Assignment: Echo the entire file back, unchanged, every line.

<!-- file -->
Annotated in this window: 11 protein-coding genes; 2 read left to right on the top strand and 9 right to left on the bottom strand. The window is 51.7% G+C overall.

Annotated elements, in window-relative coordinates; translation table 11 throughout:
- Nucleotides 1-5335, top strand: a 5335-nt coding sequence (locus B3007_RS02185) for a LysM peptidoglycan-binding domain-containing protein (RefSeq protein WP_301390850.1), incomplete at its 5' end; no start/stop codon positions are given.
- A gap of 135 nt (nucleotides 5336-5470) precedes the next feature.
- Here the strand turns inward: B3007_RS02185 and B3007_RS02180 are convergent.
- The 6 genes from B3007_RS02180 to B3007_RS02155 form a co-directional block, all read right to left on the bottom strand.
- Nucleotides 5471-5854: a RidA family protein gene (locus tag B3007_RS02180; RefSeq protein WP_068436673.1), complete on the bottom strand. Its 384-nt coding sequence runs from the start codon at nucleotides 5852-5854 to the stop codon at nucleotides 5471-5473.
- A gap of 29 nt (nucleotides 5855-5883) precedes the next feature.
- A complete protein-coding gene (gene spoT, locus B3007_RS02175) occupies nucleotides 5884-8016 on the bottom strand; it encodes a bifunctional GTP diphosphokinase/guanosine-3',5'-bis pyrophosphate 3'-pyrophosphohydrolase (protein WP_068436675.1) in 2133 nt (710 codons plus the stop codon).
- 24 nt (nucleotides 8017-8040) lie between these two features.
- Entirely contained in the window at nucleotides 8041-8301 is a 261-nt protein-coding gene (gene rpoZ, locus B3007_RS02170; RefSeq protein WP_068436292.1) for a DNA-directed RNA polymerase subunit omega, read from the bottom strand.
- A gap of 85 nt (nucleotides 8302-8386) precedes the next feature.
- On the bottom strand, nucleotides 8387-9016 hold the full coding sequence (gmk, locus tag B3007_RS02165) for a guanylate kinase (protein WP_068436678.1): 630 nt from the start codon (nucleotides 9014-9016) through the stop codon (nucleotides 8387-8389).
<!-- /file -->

Annotated in this window: 11 protein-coding genes; 2 read left to right on the top strand and 9 right to left on the bottom strand. The window is 51.7% G+C overall.

Annotated elements, in window-relative coordinates; translation table 11 throughout:
- Nucleotides 1-5335, top strand: a 5335-nt coding sequence (locus B3007_RS02185) for a LysM peptidoglycan-binding domain-containing protein (RefSeq protein WP_301390850.1), incomplete at its 5' end; no start/stop codon positions are given.
- A gap of 135 nt (nucleotides 5336-5470) precedes the next feature.
- Here the strand turns inward: B3007_RS02185 and B3007_RS02180 are convergent.
- The 6 genes from B3007_RS02180 to B3007_RS02155 form a co-directional block, all read right to left on the bottom strand.
- Nucleotides 5471-5854: a RidA family protein gene (locus tag B3007_RS02180; RefSeq protein WP_068436673.1), complete on the bottom strand. Its 384-nt coding sequence runs from the start codon at nucleotides 5852-5854 to the stop codon at nucleotides 5471-5473.
- A gap of 29 nt (nucleotides 5855-5883) precedes the next feature.
- A complete protein-coding gene (gene spoT, locus B3007_RS02175) occupies nucleotides 5884-8016 on the bottom strand; it encodes a bifunctional GTP diphosphokinase/guanosine-3',5'-bis pyrophosphate 3'-pyrophosphohydrolase (protein WP_068436675.1) in 2133 nt (710 codons plus the stop codon).
- 24 nt (nucleotides 8017-8040) lie between these two features.
- Entirely contained in the window at nucleotides 8041-8301 is a 261-nt protein-coding gene (gene rpoZ, locus B3007_RS02170; RefSeq protein WP_068436292.1) for a DNA-directed RNA polymerase subunit omega, read from the bottom strand.
- A gap of 85 nt (nucleotides 8302-8386) precedes the next feature.
- On the bottom strand, nucleotides 8387-9016 hold the full coding sequence (gmk, locus tag B3007_RS02165) for a guanylate kinase (protein WP_068436678.1): 630 nt from the start codon (nucleotides 9014-9016) through the stop codon (nucleotides 8387-8389).